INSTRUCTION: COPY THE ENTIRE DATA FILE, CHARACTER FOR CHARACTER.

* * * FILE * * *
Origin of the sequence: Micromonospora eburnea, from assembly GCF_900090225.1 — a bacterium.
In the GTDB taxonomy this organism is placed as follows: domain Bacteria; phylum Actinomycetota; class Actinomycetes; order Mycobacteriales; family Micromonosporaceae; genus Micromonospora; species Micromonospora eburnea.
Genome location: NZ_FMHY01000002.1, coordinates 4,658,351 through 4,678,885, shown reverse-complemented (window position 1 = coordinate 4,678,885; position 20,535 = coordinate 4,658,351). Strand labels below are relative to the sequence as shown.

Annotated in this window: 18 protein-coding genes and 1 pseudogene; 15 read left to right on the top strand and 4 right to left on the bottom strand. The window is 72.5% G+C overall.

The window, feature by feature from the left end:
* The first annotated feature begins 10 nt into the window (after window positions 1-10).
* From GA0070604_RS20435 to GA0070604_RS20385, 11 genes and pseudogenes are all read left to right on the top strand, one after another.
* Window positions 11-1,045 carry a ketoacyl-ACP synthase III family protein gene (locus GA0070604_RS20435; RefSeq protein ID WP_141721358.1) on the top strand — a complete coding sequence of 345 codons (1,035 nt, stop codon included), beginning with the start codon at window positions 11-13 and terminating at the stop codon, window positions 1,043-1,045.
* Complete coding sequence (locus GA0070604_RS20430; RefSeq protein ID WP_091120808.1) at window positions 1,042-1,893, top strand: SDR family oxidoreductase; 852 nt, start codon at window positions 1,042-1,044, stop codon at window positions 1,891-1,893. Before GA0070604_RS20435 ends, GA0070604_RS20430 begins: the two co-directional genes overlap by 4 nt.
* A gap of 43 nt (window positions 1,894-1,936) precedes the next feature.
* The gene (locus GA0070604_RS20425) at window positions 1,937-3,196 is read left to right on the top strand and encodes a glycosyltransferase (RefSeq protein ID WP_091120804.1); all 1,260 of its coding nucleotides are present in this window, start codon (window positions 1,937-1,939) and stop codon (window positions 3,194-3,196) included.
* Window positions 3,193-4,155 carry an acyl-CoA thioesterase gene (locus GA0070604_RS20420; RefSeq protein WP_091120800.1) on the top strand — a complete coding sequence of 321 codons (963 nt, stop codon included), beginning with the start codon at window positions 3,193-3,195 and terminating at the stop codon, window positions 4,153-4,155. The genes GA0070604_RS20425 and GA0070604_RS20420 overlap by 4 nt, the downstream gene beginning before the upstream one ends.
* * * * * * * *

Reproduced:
Origin of the sequence: Micromonospora eburnea, from assembly GCF_900090225.1 — a bacterium.
In the GTDB taxonomy this organism is placed as follows: domain Bacteria; phylum Actinomycetota; class Actinomycetes; order Mycobacteriales; family Micromonosporaceae; genus Micromonospora; species Micromonospora eburnea.
Genome location: NZ_FMHY01000002.1, coordinates 4,658,351 through 4,678,885, shown reverse-complemented (window position 1 = coordinate 4,678,885; position 20,535 = coordinate 4,658,351). Strand labels below are relative to the sequence as shown.

Annotated in this window: 18 protein-coding genes and 1 pseudogene; 15 read left to right on the top strand and 4 right to left on the bottom strand. The window is 72.5% G+C overall.

The window, feature by feature from the left end:
* The first annotated feature begins 10 nt into the window (after window positions 1-10).
* From GA0070604_RS20435 to GA0070604_RS20385, 11 genes and pseudogenes are all read left to right on the top strand, one after another.
* Window positions 11-1,045 carry a ketoacyl-ACP synthase III family protein gene (locus GA0070604_RS20435; RefSeq protein ID WP_141721358.1) on the top strand — a complete coding sequence of 345 codons (1,035 nt, stop codon included), beginning with the start codon at window positions 11-13 and terminating at the stop codon, window positions 1,043-1,045.
* Complete coding sequence (locus GA0070604_RS20430; RefSeq protein ID WP_091120808.1) at window positions 1,042-1,893, top strand: SDR family oxidoreductase; 852 nt, start codon at window positions 1,042-1,044, stop codon at window positions 1,891-1,893. Before GA0070604_RS20435 ends, GA0070604_RS20430 begins: the two co-directional genes overlap by 4 nt.
* A gap of 43 nt (window positions 1,894-1,936) precedes the next feature.
* The gene (locus GA0070604_RS20425) at window positions 1,937-3,196 is read left to right on the top strand and encodes a glycosyltransferase (RefSeq protein ID WP_091120804.1); all 1,260 of its coding nucleotides are present in this window, start codon (window positions 1,937-1,939) and stop codon (window positions 3,194-3,196) included.
* Window positions 3,193-4,155 carry an acyl-CoA thioesterase gene (locus GA0070604_RS20420; RefSeq protein WP_091120800.1) on the top strand — a complete coding sequence of 321 codons (963 nt, stop codon included), beginning with the start codon at window positions 3,193-3,195 and terminating at the stop codon, window positions 4,153-4,155. The genes GA0070604_RS20425 and GA0070604_RS20420 overlap by 4 nt, the downstream gene beginning before the upstream one ends.